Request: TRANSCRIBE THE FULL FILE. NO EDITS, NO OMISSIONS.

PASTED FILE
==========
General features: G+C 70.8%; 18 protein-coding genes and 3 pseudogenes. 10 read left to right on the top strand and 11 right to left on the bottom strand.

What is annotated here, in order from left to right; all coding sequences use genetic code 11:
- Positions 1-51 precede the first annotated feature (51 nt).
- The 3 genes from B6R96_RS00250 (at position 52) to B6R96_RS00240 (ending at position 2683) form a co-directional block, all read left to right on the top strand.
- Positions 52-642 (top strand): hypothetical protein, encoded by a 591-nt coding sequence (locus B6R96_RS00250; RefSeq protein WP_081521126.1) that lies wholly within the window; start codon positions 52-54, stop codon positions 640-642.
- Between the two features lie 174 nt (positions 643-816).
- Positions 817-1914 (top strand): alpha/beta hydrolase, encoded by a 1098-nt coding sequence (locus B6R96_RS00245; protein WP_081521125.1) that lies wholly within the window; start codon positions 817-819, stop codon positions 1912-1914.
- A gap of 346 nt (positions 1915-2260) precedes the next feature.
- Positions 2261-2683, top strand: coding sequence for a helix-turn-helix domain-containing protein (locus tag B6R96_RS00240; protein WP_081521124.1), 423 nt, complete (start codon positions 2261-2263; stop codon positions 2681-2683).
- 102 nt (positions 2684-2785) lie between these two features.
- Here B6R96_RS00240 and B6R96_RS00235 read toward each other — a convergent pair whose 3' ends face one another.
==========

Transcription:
General features: G+C 70.8%; 18 protein-coding genes and 3 pseudogenes. 10 read left to right on the top strand and 11 right to left on the bottom strand.

What is annotated here, in order from left to right; all coding sequences use genetic code 11:
- Positions 1-51 precede the first annotated feature (51 nt).
- The 3 genes from B6R96_RS00250 (at position 52) to B6R96_RS00240 (ending at position 2683) form a co-directional block, all read left to right on the top strand.
- Positions 52-642 (top strand): hypothetical protein, encoded by a 591-nt coding sequence (locus B6R96_RS00250; RefSeq protein WP_081521126.1) that lies wholly within the window; start codon positions 52-54, stop codon positions 640-642.
- Between the two features lie 174 nt (positions 643-816).
- Positions 817-1914 (top strand): alpha/beta hydrolase, encoded by a 1098-nt coding sequence (locus B6R96_RS00245; protein WP_081521125.1) that lies wholly within the window; start codon positions 817-819, stop codon positions 1912-1914.
- A gap of 346 nt (positions 1915-2260) precedes the next feature.
- Positions 2261-2683, top strand: coding sequence for a helix-turn-helix domain-containing protein (locus tag B6R96_RS00240; protein WP_081521124.1), 423 nt, complete (start codon positions 2261-2263; stop codon positions 2681-2683).
- 102 nt (positions 2684-2785) lie between these two features.
- Here B6R96_RS00240 and B6R96_RS00235 read toward each other — a convergent pair whose 3' ends face one another.